Archive for the ‘Travel’ Category

Bridge Collapse in MN is Scary to Us

Yesterday a 40-year-old bridge in the Minneapolis area collapsed during rush hour. You had to be sleeping from yesterday afternoon until now, to not know about this. Please join me in prayer for those people and their families who died or were injured in this tragedy.

I know you can’t live life worrying about these things. But nevertheless, it can’t stop you from thinking about our bridges and tunnels in NYC. I heard that there are 39 bridges in NYC, and I count two tunnels within NYC, and two going out from Manhattan to New Jersey. So going over bridges or through tunnels is an unavoidable reality, especially for Manhattanites, who have to over or under water every time they leave or enter Manhattan, Those who feel they avoid the outer boroughs, have to think of all the times they go to/through N.Jersey, or out to the Hamptons. There are people who live in Queens and only go to Long Island, Sadly, I know some of these people. But for the other 90+percent of us, the bridges and tunnels we use are way more than 40 years old. So we continue to put our faith in the MTA and TBTA to regularly inspect and maintain our river crossings.

Travel and Leisure Thinks NYC is Swell: #6 in the World, # 1 in the US

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Travel and Leisure just released their 2007 “World’s Best Awards”, ranking the best cities, hotels, airlines, cruises, etc. worldwide. Here’s a breakdown of the Top 10 Cities:

  1. Florence
  2. Buenos Aires
  3. Bangkok
  4. Rome
  5. Sydney
  6. New York
  7. Udaipur, India
  8. Istanbul
  9. San Francisco
  10. Cape Town

New York is up two slots from our ranking last year as #8, a testament to the fact that the world knows just how awesome this city is!

I’m positively dismayed to have only visited two of the cities on this list (the other being San Francisco) That will need to be rectified stat–as soon as I can get the taste of my last international flight out of my mouth.

Also interesting to note, only two other cities on this list currently have Metblog sites, Bangkok and San Francisco.

Check out T&L’s take on what makes our city so list-worthy. Also, make sure to check out their Top 50 NYC restaurants.

If you’ve been to any other cities on the top 10 list, how do you feel NYC stacks up against them?

Travel and Leisure World’s Best Awards 2007 [via Gridskipper]

Photo: New York at Night [Achibase.net]

Continental Flight with Human Waste Running Down the Aisle? Yeah, I Was On That…

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Sewage flows from a toilet on Continental Airlines flight 1970 from Amsterdarm to New Jersey on Thursday, June 14, 2007. Photo by Collin Brock.

If you are just finding your way to this story, please note that there is a now a dedicated blog about Continental Flight 71 / 1970 from Newark to Amterdam called Poop on a Plane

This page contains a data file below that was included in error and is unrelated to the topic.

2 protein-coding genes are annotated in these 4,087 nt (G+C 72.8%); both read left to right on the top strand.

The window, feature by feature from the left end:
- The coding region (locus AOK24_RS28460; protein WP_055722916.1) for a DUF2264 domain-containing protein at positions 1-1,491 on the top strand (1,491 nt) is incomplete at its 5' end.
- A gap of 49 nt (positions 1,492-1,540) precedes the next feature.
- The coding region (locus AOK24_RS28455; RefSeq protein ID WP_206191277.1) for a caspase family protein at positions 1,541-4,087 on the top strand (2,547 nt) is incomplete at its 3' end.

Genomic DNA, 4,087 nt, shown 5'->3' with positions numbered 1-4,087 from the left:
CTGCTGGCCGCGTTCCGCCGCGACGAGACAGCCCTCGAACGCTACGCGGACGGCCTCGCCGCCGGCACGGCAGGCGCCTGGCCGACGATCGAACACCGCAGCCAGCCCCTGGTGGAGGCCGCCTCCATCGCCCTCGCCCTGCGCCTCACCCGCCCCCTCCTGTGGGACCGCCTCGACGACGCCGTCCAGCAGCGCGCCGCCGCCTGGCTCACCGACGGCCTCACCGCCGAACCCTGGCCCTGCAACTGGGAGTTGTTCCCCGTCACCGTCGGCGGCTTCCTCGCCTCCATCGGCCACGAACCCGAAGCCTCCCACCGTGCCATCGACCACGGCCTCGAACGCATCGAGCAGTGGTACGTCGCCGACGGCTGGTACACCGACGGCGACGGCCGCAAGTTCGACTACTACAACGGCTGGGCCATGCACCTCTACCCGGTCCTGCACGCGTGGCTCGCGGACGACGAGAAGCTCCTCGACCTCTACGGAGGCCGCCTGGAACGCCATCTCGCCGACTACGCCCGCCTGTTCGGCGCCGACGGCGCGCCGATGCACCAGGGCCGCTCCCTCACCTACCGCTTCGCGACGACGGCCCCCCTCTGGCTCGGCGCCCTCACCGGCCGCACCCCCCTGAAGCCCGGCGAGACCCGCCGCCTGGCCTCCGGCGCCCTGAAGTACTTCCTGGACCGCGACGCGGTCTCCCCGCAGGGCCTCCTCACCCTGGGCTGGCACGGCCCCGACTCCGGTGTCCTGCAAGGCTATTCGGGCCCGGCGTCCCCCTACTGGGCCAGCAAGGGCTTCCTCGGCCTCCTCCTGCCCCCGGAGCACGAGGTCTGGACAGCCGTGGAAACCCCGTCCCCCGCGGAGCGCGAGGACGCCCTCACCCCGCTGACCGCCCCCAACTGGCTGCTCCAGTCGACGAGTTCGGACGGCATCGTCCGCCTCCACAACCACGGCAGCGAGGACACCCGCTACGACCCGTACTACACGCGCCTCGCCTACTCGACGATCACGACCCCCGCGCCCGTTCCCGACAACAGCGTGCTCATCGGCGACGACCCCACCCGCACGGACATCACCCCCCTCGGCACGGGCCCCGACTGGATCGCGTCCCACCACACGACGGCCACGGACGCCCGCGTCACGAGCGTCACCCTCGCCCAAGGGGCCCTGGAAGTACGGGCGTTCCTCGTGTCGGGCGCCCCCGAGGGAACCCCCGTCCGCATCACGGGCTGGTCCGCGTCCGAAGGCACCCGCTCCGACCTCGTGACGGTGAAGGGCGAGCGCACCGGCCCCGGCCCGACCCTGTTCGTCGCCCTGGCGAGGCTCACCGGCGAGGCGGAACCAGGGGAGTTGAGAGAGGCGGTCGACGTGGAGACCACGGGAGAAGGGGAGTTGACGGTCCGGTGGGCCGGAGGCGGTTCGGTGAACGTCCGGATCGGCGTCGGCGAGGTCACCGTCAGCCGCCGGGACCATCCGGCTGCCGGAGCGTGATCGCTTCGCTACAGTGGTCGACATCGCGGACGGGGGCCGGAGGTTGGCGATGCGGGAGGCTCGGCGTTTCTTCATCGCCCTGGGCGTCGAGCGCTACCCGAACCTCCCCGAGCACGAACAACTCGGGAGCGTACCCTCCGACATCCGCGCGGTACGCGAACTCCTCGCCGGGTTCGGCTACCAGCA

DIGG THIS STORY!

I don’t normally cross post things from my personal site, but seeing as this story is now the front page on the Drudge Report and has been picked up by Seattle news, I figured it was worth tossing into the NYC new arena.

On Wednesday June 13th at around 2:00 pm my boyfriend and I boarded Continental flight 71 from Amsterdam to Newark along with about 200 other passengers. Despite that fact that the flight was only scheduled to be 8 hours, it wasn’t until 32 hours later that we arrived in New Jersey. What happened in between is a tale of massive mismanagement, awful customer service and downright inhumane, unsafe and unsanitary conditions. This was a massive clusterfuck on Continental’s part–a screw up of Jet-Blue proportions; maybe even worse. It’s long and drawn out, just like the actual ordeal itself, and it goes a little something like this:
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New York = Brazil!

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That is, at least in terms of Brazil’s GDP. The creators of this interesting map have calculated the “GDP” of each of the fifty States, and renamed them with the names of countries that compare economically. Fun!

Do Not Drive to Manhattan

In what is surely going to become a political hot-potato, Mayor Michael Bloomberg is going ahead full steam with his plan to decongest Manhattan by introducing congestion pricing.

The NYTimes ran a big article yesterday on this topic and covered the spectrum of viewpoints on this issue.

Mayor Bloomberg’s fast-advancing plan to charge drivers $8 to drive in the most congested parts of Manhattan may seem geared mostly toward the suburbanites whom many blame for Manhattan’s perpetually snarled weekday traffic.

Personally I am not sure if I do agree with the plan in its implementation, however good it be in concept.

Under the plan, cars would pay $8 and trucks $21 to enter Manhattan below 86th Street between 6 a.m. and 6 p.m. on weekdays.

If I live in Manhattan below 60th street, I should be able to drive around as I see fit. However in the mayor’s plan I will not be able to do so. I will be charged a certain amount of money to even move my car to the other side of the street for alternate side street cleaning.

They plan to monitor this by putting cameras all over the city at intersections and then software will convert images of license plates into invoices that you will receive by email for all the times you drove the car.

Privacy issues aside, I think this is crazy. It is completely unfair to be charged to drive inside the city if you are already inside, or are a resident. Yes by all means charge those who drive in from outside. But not those who live and call the island their home.

I hope the plan gets modified and they figure out a better way to enforce this.

Otherwise, I am getting a vendor license and will start selling this. And makes lots of money.

Google Maps Takes NY